Pisco Producing Regions in Peru -Maps

There are 5 production regions recognized by the D.O in Perú: Lima, Ica, Arequipa, Moquegua and the Locumba, Sama and Caplina Valleys of Tacna. All the regions produce different, but very high-caliber brandies. This blog will give you a quick summary and a map of each region.


The northernmost production region is Lima. As you already know, Lima is the capitol of Perú, a bustling city of more than 10 million people. Did you know that Lima is also a department? There are 24 departments in Perú, similar to States in the US. The Department of Lima extends way beyond the capitol to encompass more than 32,000 square kilometers. It is also recognized by the D.O. as a pisco-producing region.

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Ica is to the south of Lima. Here you will find some of the largest vineyards and distilleries in Perú.  According to the Ministry of Production, Lima and Ica are the leading regions in terms of pisco production. In fact, 90% of Perú’s pisco comes from Lima and Ica.

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The regions south of Ica- Arequipa, Moquegua and Tacna are known for Negra Criolla piscos and acholados made with Negra Criolla and Moscatel or Italia. In Arequipa, you will find pisco producing regions such as the Caravelí Valley, the highest pisco producing region in Perú,  and the Majes Valley

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To the South of Arequipa is Moquegua, where you won’t find many quebranta grapes, but you will find Negra Criolla and Abilla and less of Italia and Mollar varieties. An interesting fact about some parts of Arequipa, Moquegua and Tacna, the region you will learn about next, is that in these regions, they used to bury their earthenware fermentation jars when making wine and pisco. This allowed them to control the temperature during fermentation. This practice was not used in other parts of Peru, making these regions especially unique. Artifacts suggest that the technology and organization of winemaking in the Moquegua area reflects Spanish models, but also earlier Roman models.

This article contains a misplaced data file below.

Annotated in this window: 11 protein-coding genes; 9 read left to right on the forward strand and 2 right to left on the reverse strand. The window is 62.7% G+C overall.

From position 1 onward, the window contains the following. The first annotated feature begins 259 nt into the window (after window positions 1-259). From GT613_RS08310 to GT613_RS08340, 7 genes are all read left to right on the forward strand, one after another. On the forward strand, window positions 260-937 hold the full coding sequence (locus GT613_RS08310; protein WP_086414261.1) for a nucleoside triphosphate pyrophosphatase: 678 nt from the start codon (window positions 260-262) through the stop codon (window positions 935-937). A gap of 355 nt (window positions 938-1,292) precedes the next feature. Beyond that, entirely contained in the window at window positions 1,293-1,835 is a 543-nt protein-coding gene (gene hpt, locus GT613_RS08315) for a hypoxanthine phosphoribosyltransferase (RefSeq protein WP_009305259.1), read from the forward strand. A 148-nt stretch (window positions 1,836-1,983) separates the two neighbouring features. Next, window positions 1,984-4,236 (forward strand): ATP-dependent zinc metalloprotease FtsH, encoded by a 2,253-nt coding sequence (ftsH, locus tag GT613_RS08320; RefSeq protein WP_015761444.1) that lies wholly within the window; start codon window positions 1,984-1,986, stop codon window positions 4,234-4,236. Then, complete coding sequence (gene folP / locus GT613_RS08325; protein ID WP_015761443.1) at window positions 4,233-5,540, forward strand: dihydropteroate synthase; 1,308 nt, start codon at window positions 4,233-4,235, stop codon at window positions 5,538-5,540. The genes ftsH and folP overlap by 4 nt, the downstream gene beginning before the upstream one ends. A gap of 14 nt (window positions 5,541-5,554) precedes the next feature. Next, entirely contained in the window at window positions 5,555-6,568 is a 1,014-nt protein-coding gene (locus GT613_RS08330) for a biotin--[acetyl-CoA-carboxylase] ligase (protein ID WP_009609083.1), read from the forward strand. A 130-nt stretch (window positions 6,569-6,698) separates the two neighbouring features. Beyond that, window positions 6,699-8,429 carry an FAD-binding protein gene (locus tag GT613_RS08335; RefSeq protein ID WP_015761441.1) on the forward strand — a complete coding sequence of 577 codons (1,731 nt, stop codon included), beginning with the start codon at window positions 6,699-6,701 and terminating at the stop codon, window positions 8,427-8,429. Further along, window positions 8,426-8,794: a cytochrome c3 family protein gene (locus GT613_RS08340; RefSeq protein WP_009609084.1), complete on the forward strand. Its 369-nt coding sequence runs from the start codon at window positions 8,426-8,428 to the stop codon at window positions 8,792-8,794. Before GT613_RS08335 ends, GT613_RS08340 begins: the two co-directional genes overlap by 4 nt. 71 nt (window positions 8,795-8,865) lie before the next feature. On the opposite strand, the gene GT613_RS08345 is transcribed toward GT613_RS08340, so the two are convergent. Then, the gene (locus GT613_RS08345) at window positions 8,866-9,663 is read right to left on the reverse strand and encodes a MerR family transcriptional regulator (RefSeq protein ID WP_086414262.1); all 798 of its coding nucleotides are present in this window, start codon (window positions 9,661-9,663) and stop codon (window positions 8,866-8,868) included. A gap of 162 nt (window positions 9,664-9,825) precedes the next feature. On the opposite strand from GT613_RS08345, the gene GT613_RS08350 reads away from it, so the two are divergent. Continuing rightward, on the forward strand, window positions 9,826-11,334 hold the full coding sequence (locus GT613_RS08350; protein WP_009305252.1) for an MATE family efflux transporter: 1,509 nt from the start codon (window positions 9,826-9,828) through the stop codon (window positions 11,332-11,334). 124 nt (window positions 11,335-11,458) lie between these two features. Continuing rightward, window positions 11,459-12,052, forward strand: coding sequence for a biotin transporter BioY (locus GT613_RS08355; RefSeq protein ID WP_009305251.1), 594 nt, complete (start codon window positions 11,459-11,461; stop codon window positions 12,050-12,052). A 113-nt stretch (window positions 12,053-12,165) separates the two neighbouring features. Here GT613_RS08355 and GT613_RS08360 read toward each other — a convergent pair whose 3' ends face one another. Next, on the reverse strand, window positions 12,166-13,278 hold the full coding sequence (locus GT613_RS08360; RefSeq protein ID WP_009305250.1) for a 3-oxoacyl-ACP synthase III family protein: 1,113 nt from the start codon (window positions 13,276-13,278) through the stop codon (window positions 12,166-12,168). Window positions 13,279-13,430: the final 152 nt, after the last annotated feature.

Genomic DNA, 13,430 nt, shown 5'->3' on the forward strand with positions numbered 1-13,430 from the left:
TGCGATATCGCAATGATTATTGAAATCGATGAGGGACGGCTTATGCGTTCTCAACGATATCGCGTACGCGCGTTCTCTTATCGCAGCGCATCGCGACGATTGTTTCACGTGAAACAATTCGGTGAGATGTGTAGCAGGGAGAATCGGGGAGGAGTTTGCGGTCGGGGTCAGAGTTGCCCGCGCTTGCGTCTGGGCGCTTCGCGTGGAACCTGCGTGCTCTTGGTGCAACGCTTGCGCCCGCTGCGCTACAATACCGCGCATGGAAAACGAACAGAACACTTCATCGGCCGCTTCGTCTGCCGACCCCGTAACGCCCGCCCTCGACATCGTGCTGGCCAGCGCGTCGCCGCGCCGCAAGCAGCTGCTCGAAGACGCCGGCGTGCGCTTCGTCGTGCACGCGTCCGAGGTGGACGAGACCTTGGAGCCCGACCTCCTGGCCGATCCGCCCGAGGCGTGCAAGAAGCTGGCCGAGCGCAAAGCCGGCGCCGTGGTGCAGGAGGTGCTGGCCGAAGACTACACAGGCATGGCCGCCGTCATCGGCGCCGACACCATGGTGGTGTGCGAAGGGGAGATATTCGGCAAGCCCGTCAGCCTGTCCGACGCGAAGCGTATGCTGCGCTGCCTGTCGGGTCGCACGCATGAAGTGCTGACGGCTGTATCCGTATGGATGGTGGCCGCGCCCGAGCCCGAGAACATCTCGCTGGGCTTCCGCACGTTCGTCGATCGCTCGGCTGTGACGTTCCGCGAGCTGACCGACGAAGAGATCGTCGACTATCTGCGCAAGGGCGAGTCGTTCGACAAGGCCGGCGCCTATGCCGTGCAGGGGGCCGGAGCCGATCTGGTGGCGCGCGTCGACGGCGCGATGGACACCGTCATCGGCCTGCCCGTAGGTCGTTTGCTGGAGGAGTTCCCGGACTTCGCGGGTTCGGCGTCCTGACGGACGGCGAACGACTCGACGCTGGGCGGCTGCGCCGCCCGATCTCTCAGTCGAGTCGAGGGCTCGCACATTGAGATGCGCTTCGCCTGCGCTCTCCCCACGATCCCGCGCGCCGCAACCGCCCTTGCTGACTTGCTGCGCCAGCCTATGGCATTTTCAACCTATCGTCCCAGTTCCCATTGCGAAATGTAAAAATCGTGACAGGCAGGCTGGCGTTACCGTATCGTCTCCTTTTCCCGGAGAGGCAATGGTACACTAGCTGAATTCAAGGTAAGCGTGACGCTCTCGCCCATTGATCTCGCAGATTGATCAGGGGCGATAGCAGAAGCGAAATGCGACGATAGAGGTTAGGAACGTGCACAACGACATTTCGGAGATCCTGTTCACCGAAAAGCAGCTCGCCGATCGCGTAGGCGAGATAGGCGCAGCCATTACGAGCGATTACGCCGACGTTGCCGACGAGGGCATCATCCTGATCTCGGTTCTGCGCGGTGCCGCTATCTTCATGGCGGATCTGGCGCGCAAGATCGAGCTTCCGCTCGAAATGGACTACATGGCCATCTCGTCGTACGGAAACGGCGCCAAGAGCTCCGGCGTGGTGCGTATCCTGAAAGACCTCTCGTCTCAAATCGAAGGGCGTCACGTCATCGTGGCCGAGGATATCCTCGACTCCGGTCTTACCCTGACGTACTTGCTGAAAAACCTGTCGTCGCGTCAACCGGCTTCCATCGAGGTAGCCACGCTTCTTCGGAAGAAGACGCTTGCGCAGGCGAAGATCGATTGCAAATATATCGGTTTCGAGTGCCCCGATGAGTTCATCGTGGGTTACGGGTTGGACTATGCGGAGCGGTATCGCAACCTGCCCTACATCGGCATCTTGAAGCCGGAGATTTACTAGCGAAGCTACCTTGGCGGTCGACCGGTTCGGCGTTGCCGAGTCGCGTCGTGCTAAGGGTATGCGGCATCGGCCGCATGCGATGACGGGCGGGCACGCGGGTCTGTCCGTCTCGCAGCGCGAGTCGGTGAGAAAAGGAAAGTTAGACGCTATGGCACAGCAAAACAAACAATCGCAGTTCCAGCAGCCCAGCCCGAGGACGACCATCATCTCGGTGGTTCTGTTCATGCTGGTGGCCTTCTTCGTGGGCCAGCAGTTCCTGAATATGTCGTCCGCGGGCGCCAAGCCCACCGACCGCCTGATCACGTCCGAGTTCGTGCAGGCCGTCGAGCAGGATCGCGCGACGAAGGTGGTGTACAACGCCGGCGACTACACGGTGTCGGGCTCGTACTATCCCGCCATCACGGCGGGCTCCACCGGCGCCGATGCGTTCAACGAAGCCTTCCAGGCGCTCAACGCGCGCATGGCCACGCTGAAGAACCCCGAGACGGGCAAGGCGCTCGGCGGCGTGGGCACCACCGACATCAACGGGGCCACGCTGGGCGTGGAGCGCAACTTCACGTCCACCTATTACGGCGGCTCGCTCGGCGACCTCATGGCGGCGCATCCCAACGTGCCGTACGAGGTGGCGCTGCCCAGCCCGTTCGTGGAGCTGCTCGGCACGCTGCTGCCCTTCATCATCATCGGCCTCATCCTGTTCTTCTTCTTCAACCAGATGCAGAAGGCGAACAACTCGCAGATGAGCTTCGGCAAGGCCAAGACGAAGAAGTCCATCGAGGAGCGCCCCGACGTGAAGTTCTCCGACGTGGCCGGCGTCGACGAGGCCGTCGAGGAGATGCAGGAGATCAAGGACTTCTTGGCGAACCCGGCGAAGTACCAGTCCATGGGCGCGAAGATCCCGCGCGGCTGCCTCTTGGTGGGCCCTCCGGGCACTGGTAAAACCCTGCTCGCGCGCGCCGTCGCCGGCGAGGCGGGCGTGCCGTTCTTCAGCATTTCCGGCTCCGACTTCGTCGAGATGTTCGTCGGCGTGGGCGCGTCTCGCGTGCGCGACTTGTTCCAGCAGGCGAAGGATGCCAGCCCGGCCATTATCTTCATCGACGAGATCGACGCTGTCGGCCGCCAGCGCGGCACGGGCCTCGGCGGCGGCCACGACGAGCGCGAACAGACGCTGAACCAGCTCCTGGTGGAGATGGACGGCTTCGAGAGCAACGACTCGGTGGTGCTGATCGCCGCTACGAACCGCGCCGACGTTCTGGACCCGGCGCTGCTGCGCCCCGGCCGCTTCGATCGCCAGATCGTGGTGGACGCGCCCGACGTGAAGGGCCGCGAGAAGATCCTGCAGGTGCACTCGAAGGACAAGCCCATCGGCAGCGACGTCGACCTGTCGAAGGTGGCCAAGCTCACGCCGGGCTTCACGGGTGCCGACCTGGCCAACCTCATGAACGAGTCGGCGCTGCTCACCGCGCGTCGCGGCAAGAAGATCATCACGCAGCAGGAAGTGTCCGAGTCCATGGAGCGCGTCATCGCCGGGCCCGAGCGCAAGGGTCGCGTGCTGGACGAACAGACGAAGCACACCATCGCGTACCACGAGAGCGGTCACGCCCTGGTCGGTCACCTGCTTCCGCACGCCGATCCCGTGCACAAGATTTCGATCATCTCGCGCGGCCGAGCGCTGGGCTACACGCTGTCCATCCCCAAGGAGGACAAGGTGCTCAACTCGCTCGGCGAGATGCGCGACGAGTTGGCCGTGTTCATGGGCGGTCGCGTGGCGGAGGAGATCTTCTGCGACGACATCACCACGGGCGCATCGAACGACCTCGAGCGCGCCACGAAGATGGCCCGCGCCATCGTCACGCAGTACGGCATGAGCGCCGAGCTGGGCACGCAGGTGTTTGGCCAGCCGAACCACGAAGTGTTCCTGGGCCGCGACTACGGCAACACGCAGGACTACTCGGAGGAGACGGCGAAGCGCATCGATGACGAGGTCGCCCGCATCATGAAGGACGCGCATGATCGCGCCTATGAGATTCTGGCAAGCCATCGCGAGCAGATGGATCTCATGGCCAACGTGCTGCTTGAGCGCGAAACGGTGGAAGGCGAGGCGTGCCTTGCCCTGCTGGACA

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If you head south of Moquegua, you will reach the southernmost region, Tacna. Located on the border with Chile, this region includes smaller areas producing pisco, only in the valleys of Caplina, Locumba, and Sama. In Tacna, you will find mostly Negra Criolla, Italia and Quebranta varieties.

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Myth #5- The best pisco comes from Ica

This is the 5th post of a series of mythbusters to clarify misconceptions about Peruvian pisco.


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It is not true that the best pisco comes from Ica. The other 4 regions all produce equally impressive, high-quality brandies.


We have heard the misconception that the best pisco comes from Ica, the largest Denomination of Origin in Peru.  Many good piscos are produced in Ica, but we would like to tout the caliber of brandies from the other 4 regions: Lima, Arequipa, Moquegua and Tacna.  

Pisco is a distilled wine. Just like wine, many factors will determine a pisco’s quality, including the viticulture practices used to raise the grapes, the skill of the producer and the terroir of the vineyard.

Peru’s unique terrain lends itself to diverse terroirs. For example, the highest vineyards with pisco grapes are found in the Caravelí Valley at 1,779 meters in the D.O. of Arequipa. Vineyards at this altitude in the Andes are endowed with limestone soils and cool nights, very different conditions than the coast, where nights are warmer, soils are sandy and ocean salinity affects the grapes. When you add in more variables like distillation techniques, one can see how Peruvian pisco displays such a broad gamut of aromas and flavors. 

We would encourage people to train their palates to discover how different terroirs shine through in Peruvian pisco. Instead of associating quality with entire regions, we want to change the conversation and start evaluating how viticulture practices, the distiller’s techniques and terroir express themselves in the bottle. In the end, the consumer gets to decide which pisco is the best for him or her.


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